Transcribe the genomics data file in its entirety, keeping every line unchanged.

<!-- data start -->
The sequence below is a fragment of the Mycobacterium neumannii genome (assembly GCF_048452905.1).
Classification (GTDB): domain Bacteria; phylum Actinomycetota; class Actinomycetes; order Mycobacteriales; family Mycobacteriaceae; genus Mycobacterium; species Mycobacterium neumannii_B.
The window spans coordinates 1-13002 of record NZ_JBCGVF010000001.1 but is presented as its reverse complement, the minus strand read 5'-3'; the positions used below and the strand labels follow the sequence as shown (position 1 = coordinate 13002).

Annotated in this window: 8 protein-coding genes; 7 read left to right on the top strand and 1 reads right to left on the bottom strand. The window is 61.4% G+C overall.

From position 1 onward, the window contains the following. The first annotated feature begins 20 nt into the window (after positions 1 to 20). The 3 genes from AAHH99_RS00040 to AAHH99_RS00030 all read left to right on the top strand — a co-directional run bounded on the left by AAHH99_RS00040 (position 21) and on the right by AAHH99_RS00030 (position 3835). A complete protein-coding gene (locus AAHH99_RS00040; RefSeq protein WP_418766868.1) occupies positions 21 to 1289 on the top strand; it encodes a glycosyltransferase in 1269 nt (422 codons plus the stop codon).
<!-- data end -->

The sequence below is a fragment of the Mycobacterium neumannii genome (assembly GCF_048452905.1).
Classification (GTDB): domain Bacteria; phylum Actinomycetota; class Actinomycetes; order Mycobacteriales; family Mycobacteriaceae; genus Mycobacterium; species Mycobacterium neumannii_B.
The window spans coordinates 1-13002 of record NZ_JBCGVF010000001.1 but is presented as its reverse complement, the minus strand read 5'-3'; the positions used below and the strand labels follow the sequence as shown (position 1 = coordinate 13002).

Annotated in this window: 8 protein-coding genes; 7 read left to right on the top strand and 1 reads right to left on the bottom strand. The window is 61.4% G+C overall.

From position 1 onward, the window contains the following. The first annotated feature begins 20 nt into the window (after positions 1 to 20). The 3 genes from AAHH99_RS00040 to AAHH99_RS00030 all read left to right on the top strand — a co-directional run bounded on the left by AAHH99_RS00040 (position 21) and on the right by AAHH99_RS00030 (position 3835). A complete protein-coding gene (locus AAHH99_RS00040; RefSeq protein WP_418766868.1) occupies positions 21 to 1289 on the top strand; it encodes a glycosyltransferase in 1269 nt (422 codons plus the stop codon).